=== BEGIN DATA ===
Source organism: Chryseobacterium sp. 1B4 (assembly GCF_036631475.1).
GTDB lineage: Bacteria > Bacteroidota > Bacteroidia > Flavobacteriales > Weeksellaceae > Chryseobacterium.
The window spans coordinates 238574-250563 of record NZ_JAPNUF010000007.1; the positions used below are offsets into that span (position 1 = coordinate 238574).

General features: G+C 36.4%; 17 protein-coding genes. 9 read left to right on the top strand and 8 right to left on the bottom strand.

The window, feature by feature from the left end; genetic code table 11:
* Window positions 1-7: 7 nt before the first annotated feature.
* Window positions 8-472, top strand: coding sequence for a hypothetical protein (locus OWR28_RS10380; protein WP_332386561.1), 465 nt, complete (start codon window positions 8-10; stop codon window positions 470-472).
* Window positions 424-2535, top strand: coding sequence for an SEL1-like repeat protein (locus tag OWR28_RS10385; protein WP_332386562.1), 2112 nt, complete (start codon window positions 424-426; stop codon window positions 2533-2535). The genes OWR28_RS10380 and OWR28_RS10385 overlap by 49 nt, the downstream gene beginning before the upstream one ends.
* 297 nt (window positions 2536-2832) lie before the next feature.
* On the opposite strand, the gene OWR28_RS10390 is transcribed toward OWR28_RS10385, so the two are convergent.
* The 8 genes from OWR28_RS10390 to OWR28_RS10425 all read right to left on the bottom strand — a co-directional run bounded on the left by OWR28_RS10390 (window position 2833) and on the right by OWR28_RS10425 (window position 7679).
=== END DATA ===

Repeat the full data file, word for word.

Source organism: Chryseobacterium sp. 1B4 (assembly GCF_036631475.1).
GTDB lineage: Bacteria > Bacteroidota > Bacteroidia > Flavobacteriales > Weeksellaceae > Chryseobacterium.
The window spans coordinates 238574-250563 of record NZ_JAPNUF010000007.1; the positions used below are offsets into that span (position 1 = coordinate 238574).

General features: G+C 36.4%; 17 protein-coding genes. 9 read left to right on the top strand and 8 right to left on the bottom strand.

The window, feature by feature from the left end; genetic code table 11:
* Window positions 1-7: 7 nt before the first annotated feature.
* Window positions 8-472, top strand: coding sequence for a hypothetical protein (locus OWR28_RS10380; protein WP_332386561.1), 465 nt, complete (start codon window positions 8-10; stop codon window positions 470-472).
* Window positions 424-2535, top strand: coding sequence for an SEL1-like repeat protein (locus tag OWR28_RS10385; protein WP_332386562.1), 2112 nt, complete (start codon window positions 424-426; stop codon window positions 2533-2535). The genes OWR28_RS10380 and OWR28_RS10385 overlap by 49 nt, the downstream gene beginning before the upstream one ends.
* 297 nt (window positions 2536-2832) lie before the next feature.
* On the opposite strand, the gene OWR28_RS10390 is transcribed toward OWR28_RS10385, so the two are convergent.
* The 8 genes from OWR28_RS10390 to OWR28_RS10425 all read right to left on the bottom strand — a co-directional run bounded on the left by OWR28_RS10390 (window position 2833) and on the right by OWR28_RS10425 (window position 7679).